Ok, let’s leave it as an object. Yekaterina, if you just need a sequence, you can use property names "1", "2", …
From: Michael Fanning <Michael.Fanning@microsoft.com>
Sent: Monday, May 14, 2018 9:31 AM
To: Larry Golding (Comcast) <email@example.com>; 'O'Neil, Yekaterina Tsipenyuk' <firstname.lastname@example.org>
Subject: RE: Multiple fingerprints
instanceGuid is an option value that is an opaque guid identifier that in no way derives from a result’s data. A fingerprint is an identifier that derives from the data associated with a result which is intended to be stable (or as stable as possible).
The argument for making result.fingerprints an object would be the same as the rationale for partial fingerprints: a stable key name providers some way to correlate ids produced by a specific fingerprint-generating algorithm run-over-run.
Thanks Yekaterina. Yes, result.id (or, as we propose to rename it in Issue #159, result.instanceGuid) is optional (MAY be present).
Michael et. al., any thoughts on scenarios that would require result.fingerprints to be an object rather than an array?
I think an array should be sufficient.
I also want to double check that result.id is optional because we don’t generate separate ids — the fingerprints are our ids.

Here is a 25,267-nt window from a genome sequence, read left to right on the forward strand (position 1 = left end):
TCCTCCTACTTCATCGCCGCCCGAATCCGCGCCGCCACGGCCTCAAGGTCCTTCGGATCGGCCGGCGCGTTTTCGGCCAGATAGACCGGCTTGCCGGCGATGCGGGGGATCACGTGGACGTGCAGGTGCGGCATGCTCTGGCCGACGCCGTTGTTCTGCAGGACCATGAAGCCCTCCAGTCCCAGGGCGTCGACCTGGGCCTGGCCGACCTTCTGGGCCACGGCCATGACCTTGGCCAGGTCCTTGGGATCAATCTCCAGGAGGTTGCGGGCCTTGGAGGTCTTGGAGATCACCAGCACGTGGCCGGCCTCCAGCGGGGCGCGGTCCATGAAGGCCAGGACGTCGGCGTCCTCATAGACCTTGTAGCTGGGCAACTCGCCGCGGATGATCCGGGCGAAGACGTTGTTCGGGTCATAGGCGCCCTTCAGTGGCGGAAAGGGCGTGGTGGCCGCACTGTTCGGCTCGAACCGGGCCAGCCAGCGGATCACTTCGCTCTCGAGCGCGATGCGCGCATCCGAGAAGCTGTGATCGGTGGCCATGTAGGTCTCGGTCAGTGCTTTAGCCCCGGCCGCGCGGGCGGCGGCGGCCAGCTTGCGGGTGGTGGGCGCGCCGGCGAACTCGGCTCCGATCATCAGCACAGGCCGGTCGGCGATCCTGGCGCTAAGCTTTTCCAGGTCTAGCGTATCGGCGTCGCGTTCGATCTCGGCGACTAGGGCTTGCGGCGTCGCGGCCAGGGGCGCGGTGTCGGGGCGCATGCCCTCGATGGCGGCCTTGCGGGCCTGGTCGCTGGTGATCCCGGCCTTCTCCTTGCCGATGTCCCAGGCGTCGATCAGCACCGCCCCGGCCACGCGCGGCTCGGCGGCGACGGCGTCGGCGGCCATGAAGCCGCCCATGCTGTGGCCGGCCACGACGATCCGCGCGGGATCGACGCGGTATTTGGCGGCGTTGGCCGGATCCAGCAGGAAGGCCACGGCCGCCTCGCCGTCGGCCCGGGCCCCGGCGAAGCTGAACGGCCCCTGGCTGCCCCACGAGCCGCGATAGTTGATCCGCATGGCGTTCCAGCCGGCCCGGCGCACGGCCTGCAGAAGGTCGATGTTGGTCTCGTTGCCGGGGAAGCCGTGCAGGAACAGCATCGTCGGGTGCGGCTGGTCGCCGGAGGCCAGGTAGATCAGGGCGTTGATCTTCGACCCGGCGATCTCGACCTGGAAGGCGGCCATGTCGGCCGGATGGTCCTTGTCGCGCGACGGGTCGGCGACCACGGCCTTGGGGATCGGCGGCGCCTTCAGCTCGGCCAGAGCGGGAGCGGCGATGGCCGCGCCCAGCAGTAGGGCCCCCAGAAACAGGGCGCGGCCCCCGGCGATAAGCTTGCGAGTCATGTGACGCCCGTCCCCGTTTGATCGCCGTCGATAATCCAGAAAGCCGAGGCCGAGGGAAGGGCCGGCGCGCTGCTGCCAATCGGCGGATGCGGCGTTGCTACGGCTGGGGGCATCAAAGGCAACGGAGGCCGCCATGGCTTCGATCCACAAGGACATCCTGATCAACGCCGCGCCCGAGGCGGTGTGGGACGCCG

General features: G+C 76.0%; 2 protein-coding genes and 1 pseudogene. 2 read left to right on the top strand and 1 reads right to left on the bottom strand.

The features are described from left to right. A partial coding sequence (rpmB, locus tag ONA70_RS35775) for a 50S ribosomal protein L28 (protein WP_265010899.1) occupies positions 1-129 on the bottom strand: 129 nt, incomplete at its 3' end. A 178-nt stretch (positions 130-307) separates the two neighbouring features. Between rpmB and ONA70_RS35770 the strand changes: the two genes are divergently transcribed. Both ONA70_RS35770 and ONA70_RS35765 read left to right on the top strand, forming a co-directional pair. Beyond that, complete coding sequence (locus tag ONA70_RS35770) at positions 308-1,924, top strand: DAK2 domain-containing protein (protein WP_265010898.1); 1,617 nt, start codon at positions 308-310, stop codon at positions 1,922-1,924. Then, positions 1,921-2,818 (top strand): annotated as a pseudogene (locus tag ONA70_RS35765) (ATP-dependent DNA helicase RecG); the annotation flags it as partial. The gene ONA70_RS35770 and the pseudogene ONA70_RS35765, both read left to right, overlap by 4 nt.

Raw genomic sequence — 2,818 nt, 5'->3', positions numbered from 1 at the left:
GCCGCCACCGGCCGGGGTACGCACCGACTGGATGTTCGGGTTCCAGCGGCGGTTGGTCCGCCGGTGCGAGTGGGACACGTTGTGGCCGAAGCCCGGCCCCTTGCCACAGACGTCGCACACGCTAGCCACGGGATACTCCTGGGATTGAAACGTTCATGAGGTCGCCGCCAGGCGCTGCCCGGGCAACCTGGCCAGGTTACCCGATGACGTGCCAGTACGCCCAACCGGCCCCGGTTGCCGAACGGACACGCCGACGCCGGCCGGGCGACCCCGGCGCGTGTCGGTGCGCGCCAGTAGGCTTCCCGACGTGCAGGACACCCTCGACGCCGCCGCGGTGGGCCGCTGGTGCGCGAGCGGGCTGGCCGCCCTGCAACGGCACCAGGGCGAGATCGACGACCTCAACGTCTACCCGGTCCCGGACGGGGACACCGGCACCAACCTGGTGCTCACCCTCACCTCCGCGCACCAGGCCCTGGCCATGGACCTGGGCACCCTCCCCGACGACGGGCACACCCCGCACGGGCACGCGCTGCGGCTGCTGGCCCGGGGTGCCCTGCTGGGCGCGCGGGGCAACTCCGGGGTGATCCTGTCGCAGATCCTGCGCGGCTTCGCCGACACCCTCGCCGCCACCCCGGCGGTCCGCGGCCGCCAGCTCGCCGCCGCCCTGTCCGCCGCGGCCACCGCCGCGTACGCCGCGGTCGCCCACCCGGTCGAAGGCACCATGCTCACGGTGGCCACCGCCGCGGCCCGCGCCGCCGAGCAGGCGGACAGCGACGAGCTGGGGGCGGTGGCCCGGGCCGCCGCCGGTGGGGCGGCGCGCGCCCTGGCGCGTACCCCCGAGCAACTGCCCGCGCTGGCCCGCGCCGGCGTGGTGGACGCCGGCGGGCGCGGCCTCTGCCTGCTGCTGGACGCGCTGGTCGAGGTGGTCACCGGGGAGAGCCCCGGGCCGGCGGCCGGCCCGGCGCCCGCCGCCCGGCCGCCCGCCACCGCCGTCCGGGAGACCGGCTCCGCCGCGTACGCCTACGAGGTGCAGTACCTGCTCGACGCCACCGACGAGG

As the spec stands, the result.fingerprints property is a JSON object, where the property values are computed fingerprints, and the property names are arbitrary values that identify the fingerprints.
Yekaterina, I understand that SCA needs multiple fingerprints so that it can recompute a fingerprint (perhaps if the algorithm changed?) and still keep the old value around. If that is your scenario, do you need each fingerprint to be associated with an identifier (the property name, in the current design), or would it be enough if result.fingerprints were an array?
Michael et al, is there any other scenario for multiple fingerprints than SCA’s? That is, is there any other reason to prefer an object over an array, or vice versa, for result.fingerprints? As the spec stands, it suggests that you could use the property names to identify different fingerprinting algorithms, and a result management system could choose among them to decide which sets of results were logically identical.